Following another week of rapidly changing news stories, government updates and more uncertainty, I reached out to Jim Antonopoulos, a fellow designer and friend who’s thoughts on leadership and teams I find extremely interesting and thought-provoking. Jim runs Tank, a strategic design & innovation consultancy. If you aren’t already subscribed to his weekly newsletter I’d definitely recommend signing up here.
We discussed the good and the bad, the evolving situation, adapting to change and leading in uncertain times. One point that came up multiple times was the importance of pausing and taking stock in a situation like this. With best intentions, its easy to get swept up, focusing on next steps and long term plans for your business before taking the time to acknowledge the trauma and anxiety that many people are feeling. This pandemic is going to change the world significantly and we need to take stock of that before rushing forward blindly.
Regardless of the daunting time in front of us, I firmly believe that times of challenge are when evolution happens, especially for small businesses. We discussed for leaders, this is a time to firstly look at yourself; acknowledge your own stress, anxiety and fears, and decide who you want to be in this crisis. This process will be essential to moving forward with resilience, whilst also being empathetic to your team and building a united group of people.
Taking the time to pause will also allow you the time to really think about the future of your business, where you’re going and why. This situation is placing huge challenges in front of people, but also providing us with the opportunity to recalibrate – who do we want to be when we come out the other side?
I hope you enjoy our conversation, I’d love to hear about initiatives that you’re putting in place for your team and how you’re working through this ever-evolving situation.
If you want to subscribe to Jim’s newsletters, find his podcast or one of his courses you can head to MarchFirst – The Learning Academy for Purpose-Driven Leaders and also checkout the great work Jim and his team do at Tank — Strategy & Innovation Consultancy.
Transcript of Sam Davies in conversation with Jim Antonopoulos
(00:07) Sam here again from Humans Aren’t Robots, the podcast that takes a deep dive into the humans behind the modern world of creative business. Jim runs Tank, which is a strategy and innovation consultancy based out of Melbourne. They do amazing work in the design space and around creative leadership and strategic thinking. Given the situation that’s happening with covid-19 and him being a small business owner, I wanted to get his lay of the land, how he’s thinking about this, especially given that he spends a lot of time thinking about how to be an authentic creative leader in the age that we’re living in.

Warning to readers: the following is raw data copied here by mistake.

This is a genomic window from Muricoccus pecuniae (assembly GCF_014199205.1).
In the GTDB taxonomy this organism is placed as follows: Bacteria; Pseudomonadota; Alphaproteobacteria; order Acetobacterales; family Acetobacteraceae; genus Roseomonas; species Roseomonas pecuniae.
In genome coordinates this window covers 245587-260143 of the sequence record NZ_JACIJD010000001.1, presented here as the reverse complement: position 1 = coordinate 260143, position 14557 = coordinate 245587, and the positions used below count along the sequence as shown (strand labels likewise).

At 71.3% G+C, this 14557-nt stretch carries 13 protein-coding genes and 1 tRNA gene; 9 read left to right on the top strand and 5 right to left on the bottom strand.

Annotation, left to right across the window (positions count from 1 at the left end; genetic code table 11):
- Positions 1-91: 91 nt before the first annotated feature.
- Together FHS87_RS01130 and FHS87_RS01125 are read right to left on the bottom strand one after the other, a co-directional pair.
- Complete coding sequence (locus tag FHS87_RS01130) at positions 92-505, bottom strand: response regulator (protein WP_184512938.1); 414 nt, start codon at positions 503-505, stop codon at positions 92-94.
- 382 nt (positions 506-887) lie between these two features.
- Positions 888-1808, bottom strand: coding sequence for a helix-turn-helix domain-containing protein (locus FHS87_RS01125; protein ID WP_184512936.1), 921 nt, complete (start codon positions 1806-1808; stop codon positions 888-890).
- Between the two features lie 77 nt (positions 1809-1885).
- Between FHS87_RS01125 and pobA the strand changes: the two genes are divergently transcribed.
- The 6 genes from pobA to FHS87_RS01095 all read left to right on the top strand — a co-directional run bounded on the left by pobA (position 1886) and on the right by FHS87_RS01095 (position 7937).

(02:25) I think remote work is the least of our worries. In the long term we’re going to need to mingle.
(03:37)People have been forced into their inboxes and into their homes and are connecting and using tools that we have available to us to have more meaningful conversations and not just using them for passive entertainment.
(03:47) I completely agree.I’m sure there are thousands of people out there who videoconference for the very first time and are downloading applications they never considered downloading before. People will always find a way to interact and mingle and get together.
(04:53) I was jogging yesterday morning past a few people and everybody wants to stop and have a quick chat and just feel like we’re all in this together.
(05:15) Everyone’s checking in. I think that’s a new thing. I find that I’m checking in with a lot of people just reaching out. Hey, you OK? How’s it going? I think that’s really important. That’s social cohesion.
(05:36) One of my personal goals to come out of this is change for good. I see this as an opportunity for change. There’s a lot of trauma and a lot of anxiety and a lot of coming to grips with this change and needing the time to take not just rush forward into new ventures, but actually take time to properly stop and deal with what’s happening and how you feel about that.
(06:16) I think it’s smart to take a breath and take stock. I think it’s the smart strategic thing to do. That doesn’t mean we’re not embracing change. That doesn’t mean that we’re not willing to pivot our organizations. But taking stock, taking a moment to think alone or with a team, that’s really that’s critical. To not acknowledge the trauma whilst we’re taking a breath and thinking of the new economy in the new world we’re stepping into, I think it’s that’s a mistake. I think we need to be completely hyper aware of all ends of that spectrum to make smart strategic choices. Otherwise, you’re just making hopeful gambles.
(07:50) Have you felt that time has felt sort of compressed into the last couple of weeks?
(07:59) Yeah. I love structure and order. Time now has just sort of stretched and the cadence and pace of time has changed.
(08:19) Three weeks ago when the Grand Prix had been cancelled, I just felt the gravity of the situation that day. And since then, time has been very strange.